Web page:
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Ngarinyman e-dictionary brings together linguists and community

Caroline Jones, Felicity Meakins, Processing, Shape

Date: 24 May 2021

Ngarinyman community members Joy Campbell, Christine Daly, and Mikayla Friday-Shaw will work with CoEDL CIs Caroline Jones (WSU) and Felicity Meakins (UQ) on a recently awarded Priority Languages Support Project grant from First Languages Australia. Using software designed in the CoEDL community, the team will develop a talking e-dictionary for Ngarinyman. This new resource will be developed under guidance from the community advisory group, Brain Pedwell, Joy Campbell, Lucy Pedwell and Malcolm Shaw.

Ngarinyman is a highly endangered language of northern Australia, still spoken in Yarralin, Timber Creek, Bulla and Amanbidji in the Northern Territory. Around ten Elders continue to use Ngarinyman in conversation, with younger generations speaking either Kriol that contains Ngarinyman words, or a systematic mix of Ngarinyman and Kriol.

Ngarinyman recently received funding from the Priority Languages Support Project (PLSP) to produce an e-dictionary with sound-linked headwords. Currently supporting at least 39 Indigenous languages from across Australia, the PLSP initiative is open to critically endangered languages with no current revival activity and primarily elderly speakers. It supports projects that aim to develop accessible resources that will be immediately available to assist the community with language learning and revival.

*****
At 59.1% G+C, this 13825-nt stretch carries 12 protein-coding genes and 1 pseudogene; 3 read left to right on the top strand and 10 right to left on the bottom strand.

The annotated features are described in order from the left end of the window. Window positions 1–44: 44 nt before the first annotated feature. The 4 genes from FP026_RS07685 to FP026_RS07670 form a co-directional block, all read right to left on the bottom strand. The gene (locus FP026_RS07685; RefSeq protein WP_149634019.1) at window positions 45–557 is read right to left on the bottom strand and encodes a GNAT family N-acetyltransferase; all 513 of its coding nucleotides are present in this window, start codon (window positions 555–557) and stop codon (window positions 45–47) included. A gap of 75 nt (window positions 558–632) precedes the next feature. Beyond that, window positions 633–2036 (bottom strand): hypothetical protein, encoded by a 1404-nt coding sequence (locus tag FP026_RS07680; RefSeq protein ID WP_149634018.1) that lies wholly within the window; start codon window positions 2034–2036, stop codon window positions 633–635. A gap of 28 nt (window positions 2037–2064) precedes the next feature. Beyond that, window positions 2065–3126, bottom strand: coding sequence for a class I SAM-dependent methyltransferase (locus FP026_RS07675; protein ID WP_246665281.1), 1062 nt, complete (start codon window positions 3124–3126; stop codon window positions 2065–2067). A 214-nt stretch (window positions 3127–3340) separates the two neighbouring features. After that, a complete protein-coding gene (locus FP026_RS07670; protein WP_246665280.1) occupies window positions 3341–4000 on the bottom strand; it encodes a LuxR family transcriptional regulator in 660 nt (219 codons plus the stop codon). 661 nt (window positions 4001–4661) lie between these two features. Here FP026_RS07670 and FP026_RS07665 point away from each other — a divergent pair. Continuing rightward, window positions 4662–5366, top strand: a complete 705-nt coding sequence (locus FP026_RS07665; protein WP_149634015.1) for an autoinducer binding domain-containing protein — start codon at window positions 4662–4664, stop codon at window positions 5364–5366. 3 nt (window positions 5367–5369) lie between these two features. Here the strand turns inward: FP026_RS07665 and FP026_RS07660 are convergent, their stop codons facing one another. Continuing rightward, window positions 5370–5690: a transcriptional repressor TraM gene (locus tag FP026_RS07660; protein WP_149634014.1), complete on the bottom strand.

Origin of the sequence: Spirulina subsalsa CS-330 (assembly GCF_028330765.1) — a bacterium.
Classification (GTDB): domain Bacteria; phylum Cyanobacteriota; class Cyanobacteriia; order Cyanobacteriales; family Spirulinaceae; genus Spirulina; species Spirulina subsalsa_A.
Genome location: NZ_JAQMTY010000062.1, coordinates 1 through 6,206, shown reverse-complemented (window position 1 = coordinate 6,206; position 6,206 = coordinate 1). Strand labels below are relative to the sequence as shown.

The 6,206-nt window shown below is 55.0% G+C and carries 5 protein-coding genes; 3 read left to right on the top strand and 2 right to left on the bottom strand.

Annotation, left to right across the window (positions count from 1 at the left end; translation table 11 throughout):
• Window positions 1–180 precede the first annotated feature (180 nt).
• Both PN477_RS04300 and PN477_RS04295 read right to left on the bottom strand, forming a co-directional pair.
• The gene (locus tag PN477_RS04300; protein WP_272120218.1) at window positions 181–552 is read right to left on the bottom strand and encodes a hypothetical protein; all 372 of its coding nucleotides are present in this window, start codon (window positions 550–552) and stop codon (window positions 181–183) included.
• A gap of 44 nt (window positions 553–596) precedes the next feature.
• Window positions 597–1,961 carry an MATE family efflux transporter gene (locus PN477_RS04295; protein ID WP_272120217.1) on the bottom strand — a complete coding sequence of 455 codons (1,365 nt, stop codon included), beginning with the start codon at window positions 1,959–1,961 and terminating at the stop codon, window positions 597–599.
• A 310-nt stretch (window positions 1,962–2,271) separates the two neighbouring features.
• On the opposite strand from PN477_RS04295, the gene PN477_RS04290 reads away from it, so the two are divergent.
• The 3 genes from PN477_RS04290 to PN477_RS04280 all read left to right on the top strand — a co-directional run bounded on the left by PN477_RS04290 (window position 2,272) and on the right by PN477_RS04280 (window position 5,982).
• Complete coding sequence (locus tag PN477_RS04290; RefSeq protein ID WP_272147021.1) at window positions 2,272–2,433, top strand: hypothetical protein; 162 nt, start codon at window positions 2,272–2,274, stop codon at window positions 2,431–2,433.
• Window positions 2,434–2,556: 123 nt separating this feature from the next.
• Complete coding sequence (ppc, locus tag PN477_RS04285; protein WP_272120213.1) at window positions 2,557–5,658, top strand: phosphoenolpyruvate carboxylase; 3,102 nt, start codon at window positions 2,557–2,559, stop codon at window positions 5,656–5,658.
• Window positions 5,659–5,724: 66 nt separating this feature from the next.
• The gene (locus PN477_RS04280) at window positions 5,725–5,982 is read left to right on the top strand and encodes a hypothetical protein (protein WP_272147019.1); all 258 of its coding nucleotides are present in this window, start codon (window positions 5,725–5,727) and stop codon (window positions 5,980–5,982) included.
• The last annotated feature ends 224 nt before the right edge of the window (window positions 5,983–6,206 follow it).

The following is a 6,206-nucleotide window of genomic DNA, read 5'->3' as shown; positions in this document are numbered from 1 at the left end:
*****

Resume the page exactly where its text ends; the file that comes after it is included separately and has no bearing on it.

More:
The print Ngarinyman dictionary was published in 2019 — now the community wants to create an e-dictionary so they can hear words spoken and learn pronunciation.

“As the youngest co-contributor in the Ngrinyman dictionary, I am very excited that we are moving onto the next phase of preserving the Ngarinyman language,” says Mikayla. “Language has been learnt throughout generations, and will continue to do so. The importance of language gives native speakers a sense of belonging and connection to the land, people and culture but also extends the knowledge of our ancestors to be passed down through language.”

“Print dictionaries are just the start of the journey back to language for many Indigenous communities,” adds Felicity. “The provision of sound in e-dictionaries helps community members learn how to pronounce words and embed these in their everyday language practice and more formal contexts such as language programs in schools.”

“To create the talking dictionary, community members like Mikayla Friday-Shaw are first doing training in the orthography and in dictionary use,” says Caroline. “This way community members gain a fluency in reading Ngarinyman spelling which matches their already strong receptive knowledge. Mikayla will then record the Elders at home in the NT, as they pronounce the dictionary headwords.”

The team will build the talking dictionary using WordSpinner — a free online tool developed by CoEDL alumnus Jesse Tran at WSU. Uncertainties around the continuing pandemic mean the team are spread around Australia, presenting challenges to project logistics. In this context, a technology-based project is more feasible, and the team is grateful to have the opportunity to do this work.

Photo caption: Mikayla Friday-Shaw does orthography training, using interactive online resources developed by Aboriginal team member Dakota Smith.

  • Australian Government
  • The University of Queensland
  • Australian National University
  • The University of Melbourne
  • Western Sydney University